Cruz and Ke$ha have another more direct connection at the moment of which not many here in the U.S. are yet aware: namely, their collaboration on the Cruz-penned and -produced dance romp "Dirty Picture", produced by the great Fraser T. Smith. Cruz has stated that he originally had Lady Gaga in mind when he penned the song for his album Rokstarr, which was released in October 2009 in his native UK and just last week (June 1, 2010) in the States. After hearing "TiK ToK" and getting a strong nudge by megaproducer Dr. Luke (the driving force behind most of Ke$ha's strong debut album Animal, which debuted in January 2010), Cruz instead called on the up-and-coming Nashville singer.
Ke$ha, of course, is no stranger to feature spots; indeed, her big break came rather perturbingly (for her) on the heels of an uncredited, UNPAID turn on Flo Rida's 2009 number one hit "Right Round" (a slight that she says prompted her ironic stylization of her moniker), and the ubiquitous singer can also be found in a scratch mine/scratch yours turn on 3OH!3's new single "My First Kiss." Cruz was thoroughly pleased with the result, and the two ended up recording a version of the song for the UK release of Animal, with Ke$ha singing the main verse as well as her regular part from the Cruz-helmed take, which was released in the UK as a bonus track entitled "Dirty Picture Pt. 2." The Cruz featuring Ke$ha cut became the third single from Rokstarr in the UK, vastly outperforming the dud of a second single "No Other One," which failed to reach the top 40 ("Dirty Picture" currently sits at number 6), but no plans for single release in the U.S. currently exist (another track, "Dynamite," was released last week as the second official U.S. single, the same date as the album).
Skeptical as I am of Taio Cruz' merits as an all-around solo artist, "Dirty Picture" is a clear standout from an otherwise forgettable album, benefiting from an ostinato bassline and beat that would make Benny Benassi proud, and from the solid performances of both artists, whose relaxed but playful delivery are such stuff as club smash hits are made on. A personal favorite is the syncopated repetition of "oh" and "snap" as the utterly danceable chorus pounds away between verses and chanted chorus. This is the increasingly rare track that ends just as you start to wish you could dance to it for hours, leaving worked up clubbers wanting more and geared up for whatever track is fortunate enough to follow (not to mention dying to hear it play on the radio once more on the drive home before giving it a few spins on the iPod before bed).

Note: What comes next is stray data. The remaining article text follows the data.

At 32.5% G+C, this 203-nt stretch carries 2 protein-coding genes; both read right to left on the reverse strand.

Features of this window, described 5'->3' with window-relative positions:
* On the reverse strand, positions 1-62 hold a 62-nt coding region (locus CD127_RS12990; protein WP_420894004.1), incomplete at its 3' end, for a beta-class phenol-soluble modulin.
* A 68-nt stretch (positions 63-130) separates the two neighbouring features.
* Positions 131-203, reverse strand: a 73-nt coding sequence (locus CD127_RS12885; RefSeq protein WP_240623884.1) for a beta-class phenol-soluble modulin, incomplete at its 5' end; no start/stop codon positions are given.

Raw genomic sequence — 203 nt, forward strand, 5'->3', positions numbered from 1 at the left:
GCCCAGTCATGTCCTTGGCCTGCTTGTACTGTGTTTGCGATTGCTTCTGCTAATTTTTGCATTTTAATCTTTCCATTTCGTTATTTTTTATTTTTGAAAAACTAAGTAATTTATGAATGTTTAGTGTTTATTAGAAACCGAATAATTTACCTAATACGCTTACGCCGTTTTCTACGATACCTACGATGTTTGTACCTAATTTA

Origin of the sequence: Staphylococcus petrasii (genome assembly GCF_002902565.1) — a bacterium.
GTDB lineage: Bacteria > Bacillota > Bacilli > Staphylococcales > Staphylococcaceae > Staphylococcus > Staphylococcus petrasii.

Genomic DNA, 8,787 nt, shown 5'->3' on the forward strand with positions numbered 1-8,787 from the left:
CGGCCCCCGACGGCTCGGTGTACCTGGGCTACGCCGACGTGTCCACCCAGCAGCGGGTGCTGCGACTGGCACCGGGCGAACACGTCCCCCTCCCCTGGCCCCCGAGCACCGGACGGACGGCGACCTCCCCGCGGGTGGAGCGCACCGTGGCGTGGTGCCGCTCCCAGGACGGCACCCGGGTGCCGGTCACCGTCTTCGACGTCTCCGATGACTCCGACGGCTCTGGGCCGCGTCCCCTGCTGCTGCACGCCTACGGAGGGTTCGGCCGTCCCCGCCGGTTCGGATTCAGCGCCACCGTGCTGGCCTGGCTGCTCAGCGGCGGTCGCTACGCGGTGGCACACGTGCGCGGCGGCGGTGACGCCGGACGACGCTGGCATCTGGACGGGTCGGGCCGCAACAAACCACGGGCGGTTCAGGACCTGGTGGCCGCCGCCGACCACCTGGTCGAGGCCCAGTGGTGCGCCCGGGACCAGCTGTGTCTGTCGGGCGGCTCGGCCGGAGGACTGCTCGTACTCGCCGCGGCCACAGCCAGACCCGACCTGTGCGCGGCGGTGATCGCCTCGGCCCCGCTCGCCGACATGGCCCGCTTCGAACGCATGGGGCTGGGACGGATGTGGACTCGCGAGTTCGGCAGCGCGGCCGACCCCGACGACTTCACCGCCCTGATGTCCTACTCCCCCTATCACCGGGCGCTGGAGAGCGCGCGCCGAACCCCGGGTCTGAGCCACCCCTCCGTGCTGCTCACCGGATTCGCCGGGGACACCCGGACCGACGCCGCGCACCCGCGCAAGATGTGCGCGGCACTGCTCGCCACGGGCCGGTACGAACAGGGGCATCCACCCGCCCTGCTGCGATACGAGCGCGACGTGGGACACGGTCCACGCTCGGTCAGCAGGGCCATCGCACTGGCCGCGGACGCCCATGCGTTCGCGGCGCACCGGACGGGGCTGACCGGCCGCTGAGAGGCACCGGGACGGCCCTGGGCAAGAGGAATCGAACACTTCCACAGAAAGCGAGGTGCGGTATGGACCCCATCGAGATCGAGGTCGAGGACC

I'm only gonna break your...aw screw it.
Ultimately, Ke$ha outshines her suave British costar with her featured segments, which effectively rescue the track from being an initially exciting but eventually dull affair, as it likely would have been with Cruz's vocals alone. The 26 year old has the requisite smoothness but not quite the swagger, which Ke$ha has (or is able to manufacture to order) in spades; even without her effortless scene-stealing in the official music video (in which she sings one verse atop a graffiti-doused toilet in stilettos and gets doused with vodka during the final bridge) she commands the attention - and brings most of the enjoyment - on the track itself.
Cruz demonstrates the comfort and skill for studio recording one would expect from a well-regarded producer; Ke$ha, on the other hand, is not only competent (that has been proven already), she sounds as though she has spent her entire life in front of a microphone with headphones on. From barely noticeable things like the way even her breaths keep with the beat to her uniquely dependable high range backup vocals and that unmistakable voice that purrs about her "dairty pictcha" until you can't help but tune out the superfluous noise beyond her and the glorious rhythm plunging over and over down into the club floor. Not incidentally does Cruz grant her the majority of the second half of the tune, because once she's entered the track she has the control. Her lead vocal version of the song is, predictably therefore, the stronger of the two versions, although it is unlikely the fact will ever become widely known. It is a situation with which the vastly underrated 23-year-old pro is not unfamiliar.
Listen to the version with Ke$ha on lead, a bonus track from the UK release of Animal: